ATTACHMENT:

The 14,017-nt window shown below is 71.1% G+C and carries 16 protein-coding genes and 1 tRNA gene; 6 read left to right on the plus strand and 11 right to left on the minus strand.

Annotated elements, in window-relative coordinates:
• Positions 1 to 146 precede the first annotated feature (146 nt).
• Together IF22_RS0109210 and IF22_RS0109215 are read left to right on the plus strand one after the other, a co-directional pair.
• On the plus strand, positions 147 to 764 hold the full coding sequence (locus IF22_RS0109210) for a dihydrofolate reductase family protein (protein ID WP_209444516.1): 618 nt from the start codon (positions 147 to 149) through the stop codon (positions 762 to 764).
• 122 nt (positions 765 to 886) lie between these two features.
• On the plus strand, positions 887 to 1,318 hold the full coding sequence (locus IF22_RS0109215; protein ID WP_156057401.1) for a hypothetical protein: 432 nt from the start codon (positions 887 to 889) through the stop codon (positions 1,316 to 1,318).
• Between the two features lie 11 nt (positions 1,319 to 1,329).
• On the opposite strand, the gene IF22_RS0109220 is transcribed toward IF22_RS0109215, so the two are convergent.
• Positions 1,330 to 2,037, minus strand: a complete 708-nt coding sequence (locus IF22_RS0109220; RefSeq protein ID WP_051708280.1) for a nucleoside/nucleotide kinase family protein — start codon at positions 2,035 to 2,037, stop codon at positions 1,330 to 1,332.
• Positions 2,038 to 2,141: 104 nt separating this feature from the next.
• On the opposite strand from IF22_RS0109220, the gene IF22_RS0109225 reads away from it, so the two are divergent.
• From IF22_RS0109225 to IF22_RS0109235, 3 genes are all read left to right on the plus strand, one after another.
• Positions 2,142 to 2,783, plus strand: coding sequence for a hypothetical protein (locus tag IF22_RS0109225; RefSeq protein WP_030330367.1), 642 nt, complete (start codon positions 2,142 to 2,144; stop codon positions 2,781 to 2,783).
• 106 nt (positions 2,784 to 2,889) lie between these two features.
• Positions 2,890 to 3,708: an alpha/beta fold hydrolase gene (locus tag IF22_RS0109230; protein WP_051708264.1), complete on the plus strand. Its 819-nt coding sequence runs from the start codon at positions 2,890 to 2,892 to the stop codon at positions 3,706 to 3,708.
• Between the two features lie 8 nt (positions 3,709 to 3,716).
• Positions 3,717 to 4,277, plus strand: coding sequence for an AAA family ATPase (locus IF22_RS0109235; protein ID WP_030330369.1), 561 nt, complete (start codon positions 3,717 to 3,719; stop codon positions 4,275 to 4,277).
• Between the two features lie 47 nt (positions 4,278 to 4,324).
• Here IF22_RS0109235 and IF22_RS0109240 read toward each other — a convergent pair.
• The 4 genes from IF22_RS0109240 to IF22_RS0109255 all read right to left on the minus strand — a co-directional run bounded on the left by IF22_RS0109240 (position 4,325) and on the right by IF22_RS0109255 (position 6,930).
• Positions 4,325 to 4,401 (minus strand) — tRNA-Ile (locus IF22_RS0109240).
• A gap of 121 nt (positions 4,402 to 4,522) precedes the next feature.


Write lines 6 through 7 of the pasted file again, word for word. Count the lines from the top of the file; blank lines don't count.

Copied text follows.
• 122 nt (positions 765 to 886) lie between these two features.
• On the plus strand, positions 887 to 1,318 hold the full coding sequence (locus IF22_RS0109215; protein ID WP_156057401.1) for a hypothetical protein: 432 nt from the start codon (positions 887 to 889) through the stop codon (positions 1,316 to 1,318).